Do You Need An Agent?









Once upon a time, back before the turn of the century, it became necessary to have an agent to have your book considered by those publishing companies known as the Big 5. Due to the influx of authors and books that simply weren’t ready for publication, publishers realized they had to find a way to weed out those books that were either not right for their lines or needed revisions and/or editing before they were submitted.

Thus, authors turned to the submission process to find an agent, and it was born that all authors needed an agent in order to find a publisher. Once we arrived in the twenty-first century, the myth of needing an agent remained, even though there were soon online publishers who offered as much or more of a royalty for ebooks. Some even offered authors the opportunity to have their books in print, thanks to print on demand companies. Some authors continued the same trek to an agent’s website before submitting to a publisher. The world had become a smaller place. There were also new agents available to these authors, and they soon began to think they had the opportunity to be represented by someone who would ensure their book was promoted while they were slaving away on their next book.

The thing is many first time or mid-list authors really have no need for an agent. Agents, like publisher and authors, have changed in this new century. The world of publishing has gone through massive changes. With the ease of self-publishing, thanks to Amazon and other sales venues, an author might even decide they can do it all without someone else taking part of their royalties, only to soon discover a publisher might be more of an avenue they’re seeking after they discover the cost of editors, proofreaders, and cover artists. What is most important is that an author is now in control of who does or doesn’t represent their book if they want to be published.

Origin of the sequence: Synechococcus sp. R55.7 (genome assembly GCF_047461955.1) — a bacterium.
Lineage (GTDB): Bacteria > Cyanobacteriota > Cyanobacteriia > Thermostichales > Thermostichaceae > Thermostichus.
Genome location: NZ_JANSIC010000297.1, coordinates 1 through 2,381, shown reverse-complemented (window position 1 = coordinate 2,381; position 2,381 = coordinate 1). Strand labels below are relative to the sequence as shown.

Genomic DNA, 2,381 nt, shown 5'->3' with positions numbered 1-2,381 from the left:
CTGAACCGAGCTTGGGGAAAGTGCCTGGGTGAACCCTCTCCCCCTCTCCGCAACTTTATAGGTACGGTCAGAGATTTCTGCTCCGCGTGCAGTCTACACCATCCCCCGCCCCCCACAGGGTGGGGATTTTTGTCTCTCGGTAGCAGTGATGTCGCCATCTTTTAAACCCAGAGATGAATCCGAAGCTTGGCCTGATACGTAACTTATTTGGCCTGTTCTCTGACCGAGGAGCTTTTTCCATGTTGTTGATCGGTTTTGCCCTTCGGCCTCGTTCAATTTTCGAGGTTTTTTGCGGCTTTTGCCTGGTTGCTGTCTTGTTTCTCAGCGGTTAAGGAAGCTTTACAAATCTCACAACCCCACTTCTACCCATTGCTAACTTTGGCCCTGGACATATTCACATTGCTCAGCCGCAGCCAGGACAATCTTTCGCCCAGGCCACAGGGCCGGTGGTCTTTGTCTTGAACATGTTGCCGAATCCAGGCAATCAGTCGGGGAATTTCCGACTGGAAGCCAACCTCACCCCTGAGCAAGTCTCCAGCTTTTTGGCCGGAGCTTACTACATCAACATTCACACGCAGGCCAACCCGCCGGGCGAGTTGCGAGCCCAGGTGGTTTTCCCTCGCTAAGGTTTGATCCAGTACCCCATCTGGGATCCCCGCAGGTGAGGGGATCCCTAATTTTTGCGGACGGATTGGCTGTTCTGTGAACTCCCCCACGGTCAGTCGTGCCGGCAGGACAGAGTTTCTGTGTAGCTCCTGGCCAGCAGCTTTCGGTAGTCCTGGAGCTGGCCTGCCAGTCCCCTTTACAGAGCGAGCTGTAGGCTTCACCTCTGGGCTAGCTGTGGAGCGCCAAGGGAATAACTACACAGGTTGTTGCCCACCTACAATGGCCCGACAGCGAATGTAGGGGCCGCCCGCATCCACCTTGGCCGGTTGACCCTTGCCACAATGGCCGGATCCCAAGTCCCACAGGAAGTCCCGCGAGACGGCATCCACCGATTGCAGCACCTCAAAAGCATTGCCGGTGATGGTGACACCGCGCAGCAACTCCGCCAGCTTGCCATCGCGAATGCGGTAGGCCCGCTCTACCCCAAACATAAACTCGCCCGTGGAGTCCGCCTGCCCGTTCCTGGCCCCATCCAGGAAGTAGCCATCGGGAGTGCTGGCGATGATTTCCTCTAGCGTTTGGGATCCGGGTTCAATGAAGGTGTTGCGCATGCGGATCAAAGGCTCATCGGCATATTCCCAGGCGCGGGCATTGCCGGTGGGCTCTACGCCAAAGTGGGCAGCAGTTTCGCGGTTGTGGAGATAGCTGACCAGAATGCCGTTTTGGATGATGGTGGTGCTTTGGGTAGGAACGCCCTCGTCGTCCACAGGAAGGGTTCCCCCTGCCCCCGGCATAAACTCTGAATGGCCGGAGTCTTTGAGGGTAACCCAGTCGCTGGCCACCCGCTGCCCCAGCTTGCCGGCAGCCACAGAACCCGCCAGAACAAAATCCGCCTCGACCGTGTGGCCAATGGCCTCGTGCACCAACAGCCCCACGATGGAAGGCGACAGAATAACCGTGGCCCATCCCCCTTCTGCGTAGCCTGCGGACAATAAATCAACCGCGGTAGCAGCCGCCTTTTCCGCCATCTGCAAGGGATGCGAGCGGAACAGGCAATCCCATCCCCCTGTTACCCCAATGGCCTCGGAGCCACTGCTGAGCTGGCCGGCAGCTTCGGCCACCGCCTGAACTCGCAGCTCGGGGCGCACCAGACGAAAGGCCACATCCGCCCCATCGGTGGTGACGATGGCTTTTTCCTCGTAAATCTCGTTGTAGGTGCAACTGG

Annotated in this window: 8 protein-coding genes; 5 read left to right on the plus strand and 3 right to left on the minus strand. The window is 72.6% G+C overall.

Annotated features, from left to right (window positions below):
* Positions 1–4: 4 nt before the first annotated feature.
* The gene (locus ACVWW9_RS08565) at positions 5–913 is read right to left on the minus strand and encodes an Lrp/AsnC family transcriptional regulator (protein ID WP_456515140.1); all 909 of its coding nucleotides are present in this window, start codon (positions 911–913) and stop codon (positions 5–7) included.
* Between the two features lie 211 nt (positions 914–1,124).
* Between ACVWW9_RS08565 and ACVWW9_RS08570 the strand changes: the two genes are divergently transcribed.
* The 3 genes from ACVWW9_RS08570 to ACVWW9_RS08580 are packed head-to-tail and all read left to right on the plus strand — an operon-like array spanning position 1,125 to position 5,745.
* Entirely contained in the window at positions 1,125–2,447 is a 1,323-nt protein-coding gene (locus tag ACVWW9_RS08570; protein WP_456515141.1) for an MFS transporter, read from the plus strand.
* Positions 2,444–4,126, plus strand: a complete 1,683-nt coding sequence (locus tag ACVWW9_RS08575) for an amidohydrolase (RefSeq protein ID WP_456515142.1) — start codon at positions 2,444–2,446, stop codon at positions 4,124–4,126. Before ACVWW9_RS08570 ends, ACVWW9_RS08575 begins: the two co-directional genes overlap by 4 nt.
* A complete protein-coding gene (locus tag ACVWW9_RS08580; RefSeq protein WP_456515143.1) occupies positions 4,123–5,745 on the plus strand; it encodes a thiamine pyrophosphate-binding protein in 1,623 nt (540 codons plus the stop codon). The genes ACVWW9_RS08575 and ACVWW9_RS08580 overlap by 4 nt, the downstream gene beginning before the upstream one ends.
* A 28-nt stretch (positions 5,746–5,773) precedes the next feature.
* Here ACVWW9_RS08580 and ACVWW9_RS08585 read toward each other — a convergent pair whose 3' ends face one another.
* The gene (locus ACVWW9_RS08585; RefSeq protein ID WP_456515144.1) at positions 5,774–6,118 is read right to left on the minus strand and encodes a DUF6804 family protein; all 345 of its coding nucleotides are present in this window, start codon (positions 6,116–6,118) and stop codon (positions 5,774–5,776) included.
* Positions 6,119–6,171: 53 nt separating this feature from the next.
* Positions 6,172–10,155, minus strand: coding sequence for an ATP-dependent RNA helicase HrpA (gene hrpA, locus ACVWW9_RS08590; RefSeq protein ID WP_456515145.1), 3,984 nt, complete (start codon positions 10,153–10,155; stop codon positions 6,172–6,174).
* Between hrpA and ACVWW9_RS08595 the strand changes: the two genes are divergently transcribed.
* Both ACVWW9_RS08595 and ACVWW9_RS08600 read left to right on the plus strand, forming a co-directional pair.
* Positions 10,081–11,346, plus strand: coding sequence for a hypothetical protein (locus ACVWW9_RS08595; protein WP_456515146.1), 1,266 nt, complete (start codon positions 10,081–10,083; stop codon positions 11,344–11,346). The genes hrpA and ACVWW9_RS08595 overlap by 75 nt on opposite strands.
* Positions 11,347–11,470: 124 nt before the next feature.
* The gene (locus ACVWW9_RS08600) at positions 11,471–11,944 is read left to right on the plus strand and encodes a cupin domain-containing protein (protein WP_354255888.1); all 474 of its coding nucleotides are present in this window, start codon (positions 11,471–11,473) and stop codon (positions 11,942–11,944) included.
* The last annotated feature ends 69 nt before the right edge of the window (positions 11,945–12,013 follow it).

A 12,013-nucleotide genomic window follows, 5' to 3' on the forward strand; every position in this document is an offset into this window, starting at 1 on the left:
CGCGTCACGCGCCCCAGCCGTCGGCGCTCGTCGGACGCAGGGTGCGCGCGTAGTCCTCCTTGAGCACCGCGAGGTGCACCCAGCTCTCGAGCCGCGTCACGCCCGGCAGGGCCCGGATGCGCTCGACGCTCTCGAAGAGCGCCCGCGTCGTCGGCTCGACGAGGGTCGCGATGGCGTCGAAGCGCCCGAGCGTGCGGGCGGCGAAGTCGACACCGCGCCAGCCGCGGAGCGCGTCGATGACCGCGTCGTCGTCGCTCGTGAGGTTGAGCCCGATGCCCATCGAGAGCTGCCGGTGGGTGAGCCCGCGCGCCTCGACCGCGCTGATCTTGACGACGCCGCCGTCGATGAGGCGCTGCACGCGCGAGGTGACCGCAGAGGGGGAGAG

By now, you’re wondering if you really need an agent. Some of you are saying that you’re going to get an agent despite all the bad things you may have heard about them. Good, but keep reading. Below are some things from Writer’s Digest you should know about agents before you submit.

What an agent should always do:

            Attempts to sell your book to a reputable publishing house.

            Keeps up-to-date with editors’ interests as well as their contact information.

            Negotiates the terms of your contracts with publishers.

            Works on commission.

What an agent can do:

            Offer guidance or suggestions for improving your book.

            Get it into the hands of editors.

            Secure an advance or sell your book at auction.

What an agent should do

            Return your calls and emails within a reasonable period of time once you’ve signed on together.

            Give you realistic expectations.

            Be as interested as you are in getting a good advance—the better you do, the better he/she will do.

All of this is excellent advice, but I would add a few things an author should do before contacting an agent, what is often called due diligence.